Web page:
HomeDerma CareFolliculitis - Symptoms, Cause and Treatment

Folliculitis – Symptoms, Cause and Treatment

Hair follicles are present everywhere in your body except the palms, lips, mucous membranes, and soles of  feet . Blockage to these follicles by bacteria can result in red swollen boils on the scalp or white-headed pimples, eventually turning into non-healing itchy sores.

What is folliculitis?

Folliculitis, a relatively common skin disorder, is caused by fungal  or bacterial infection of the hair follicles. It results in the inflammation of the hair follicles on your skin. This skin problem is commonly observed around the thighs, armpits, buttocks, and the neck. For mild cases, the condition is likely to get cured within a few days, but you may need medical attention for severe conditions.

Different types of folliculitis have other common names that includehot tub rash, barber’s itch, shaving rash, and razor bumps.

Symptoms

The Staphylococcus aureus bacterium  is  a common cause for  hair follicle infection. Your scalp contains the most number of follicles, and hence folliculitis on the scalp is very common.

The main symptom include a papule or pustule with a central hair. papule is a small red bump with usually less than 5 millimeters (about 1/5 of an inch) in diameter. Papules do not have yellow or white center of pus and, when papule does accumulate pus, it becomes a pustule

Other commonly observed symptoms include –

  • Itchy and burning skin
  • Painful and tender skin

You are more likely to develop these symptoms if you have damaged follicles due to skin injuries, tight clothing and sticky bandages.

Complications

The complications vary based on type of folliculitis you have and the severity of such infection. The possible complications include –

  • Boils on the scalp
  • Boils under the skin are referred to as ‘furunculosis’
  • Permanent damage to the skin such as dark spots or scarring
  • Permanent hair loss or damage to the hair follicles
  • Spreading or recurring infection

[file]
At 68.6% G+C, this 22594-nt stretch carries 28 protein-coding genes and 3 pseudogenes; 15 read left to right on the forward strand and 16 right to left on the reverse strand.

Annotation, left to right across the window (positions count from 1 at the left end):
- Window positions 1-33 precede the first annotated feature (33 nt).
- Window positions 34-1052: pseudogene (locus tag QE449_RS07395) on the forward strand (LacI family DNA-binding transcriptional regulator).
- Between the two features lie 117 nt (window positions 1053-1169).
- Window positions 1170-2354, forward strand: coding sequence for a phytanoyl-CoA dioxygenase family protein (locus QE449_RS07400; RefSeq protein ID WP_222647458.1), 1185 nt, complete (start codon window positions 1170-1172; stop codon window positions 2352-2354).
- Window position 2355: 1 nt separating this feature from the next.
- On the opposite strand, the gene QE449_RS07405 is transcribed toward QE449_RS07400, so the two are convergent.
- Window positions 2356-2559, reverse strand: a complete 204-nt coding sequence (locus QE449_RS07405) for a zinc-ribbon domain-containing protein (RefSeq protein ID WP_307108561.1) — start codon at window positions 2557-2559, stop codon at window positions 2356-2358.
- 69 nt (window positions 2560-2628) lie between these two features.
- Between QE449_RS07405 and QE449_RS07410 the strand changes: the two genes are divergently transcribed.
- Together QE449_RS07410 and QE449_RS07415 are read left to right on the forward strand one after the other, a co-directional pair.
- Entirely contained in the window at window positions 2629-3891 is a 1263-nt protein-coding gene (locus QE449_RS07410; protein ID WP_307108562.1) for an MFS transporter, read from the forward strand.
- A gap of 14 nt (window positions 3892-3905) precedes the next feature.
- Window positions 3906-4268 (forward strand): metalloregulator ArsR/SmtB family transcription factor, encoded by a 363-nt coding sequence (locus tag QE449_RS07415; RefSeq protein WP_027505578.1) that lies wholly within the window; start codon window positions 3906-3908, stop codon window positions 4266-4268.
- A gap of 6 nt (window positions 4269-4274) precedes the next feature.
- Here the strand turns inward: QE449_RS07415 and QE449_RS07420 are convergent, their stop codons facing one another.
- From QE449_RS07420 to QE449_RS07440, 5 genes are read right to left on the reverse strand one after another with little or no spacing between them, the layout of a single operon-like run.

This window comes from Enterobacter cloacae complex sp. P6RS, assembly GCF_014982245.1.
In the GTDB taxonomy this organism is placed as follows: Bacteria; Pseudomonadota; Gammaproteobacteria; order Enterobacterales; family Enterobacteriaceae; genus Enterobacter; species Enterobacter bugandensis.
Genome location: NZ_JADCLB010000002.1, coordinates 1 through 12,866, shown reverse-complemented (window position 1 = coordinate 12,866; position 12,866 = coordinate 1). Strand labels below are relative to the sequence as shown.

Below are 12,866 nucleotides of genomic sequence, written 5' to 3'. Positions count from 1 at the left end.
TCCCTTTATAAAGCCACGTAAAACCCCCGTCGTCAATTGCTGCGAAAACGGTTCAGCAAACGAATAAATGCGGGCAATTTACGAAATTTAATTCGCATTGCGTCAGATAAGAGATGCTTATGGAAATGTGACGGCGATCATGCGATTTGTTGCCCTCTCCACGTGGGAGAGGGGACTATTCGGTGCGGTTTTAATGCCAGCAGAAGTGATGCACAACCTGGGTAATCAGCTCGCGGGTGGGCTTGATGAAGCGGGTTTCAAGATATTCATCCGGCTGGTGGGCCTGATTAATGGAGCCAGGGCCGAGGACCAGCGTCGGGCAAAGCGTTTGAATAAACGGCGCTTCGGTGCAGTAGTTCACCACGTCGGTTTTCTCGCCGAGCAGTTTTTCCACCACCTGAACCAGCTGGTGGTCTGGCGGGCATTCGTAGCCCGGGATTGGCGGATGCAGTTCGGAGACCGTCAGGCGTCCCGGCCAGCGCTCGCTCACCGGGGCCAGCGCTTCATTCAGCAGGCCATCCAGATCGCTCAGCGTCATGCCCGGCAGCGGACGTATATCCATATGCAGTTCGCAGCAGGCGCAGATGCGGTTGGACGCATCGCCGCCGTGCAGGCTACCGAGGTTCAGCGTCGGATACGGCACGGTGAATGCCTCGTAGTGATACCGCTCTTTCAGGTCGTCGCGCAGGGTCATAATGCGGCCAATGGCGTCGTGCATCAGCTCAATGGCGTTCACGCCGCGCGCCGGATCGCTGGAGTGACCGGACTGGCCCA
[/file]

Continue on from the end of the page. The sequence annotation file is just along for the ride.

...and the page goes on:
Risk Factors

While anyone may develop folliculitis, certain factors may contribute to such a skin condition. This includes –

  • Causing damage to hair follicles through waxing or shaving
  • Men who have curly hair and shave may be more prone to this condition
  • Wearing tight-fitting clothes that trap sweat and heat including high boots and rubber gloves
  • Having dermatitis or acne
  • Taking medications like long-term antibiotic therapy for acne, and steroid creams
  • Suffering from a medical ailment reduces the body’s immunity to fight infection, like chronic leukemia, HIV/AIDS, and diabetes

Add title5 Ways You Can Deal With and Get Rid of Folliculitis

Hair follicles are present everywhere in your body except the palms, lips, mucous membranes, and soles of  feet . Blockage to these follicles by bacteria can result in red swollen boils on the scalp or white-headed pimples, eventually turning into non-healing itchy sores.

Treatment

Mild folliculitis on the scalp may not need any medical intervention and can be cured using simple at-home remedies. This includes –

Cleaning  the infected area

Apply warm and moist washcloths to the infected area or wash the area with antibacterial soap and warm water. Make sure to clean the cloth every time you use it.

Mix one tablespoon of table salt with two cups of water. Moisten a cloth with the solution and apply it to your skin. You can also substitute the water with white vinegar. 

Stop shaving

Most cases of hair follicle infection get cured within a few weeks. So, stop shaving and protect your skin until the infection gets cured.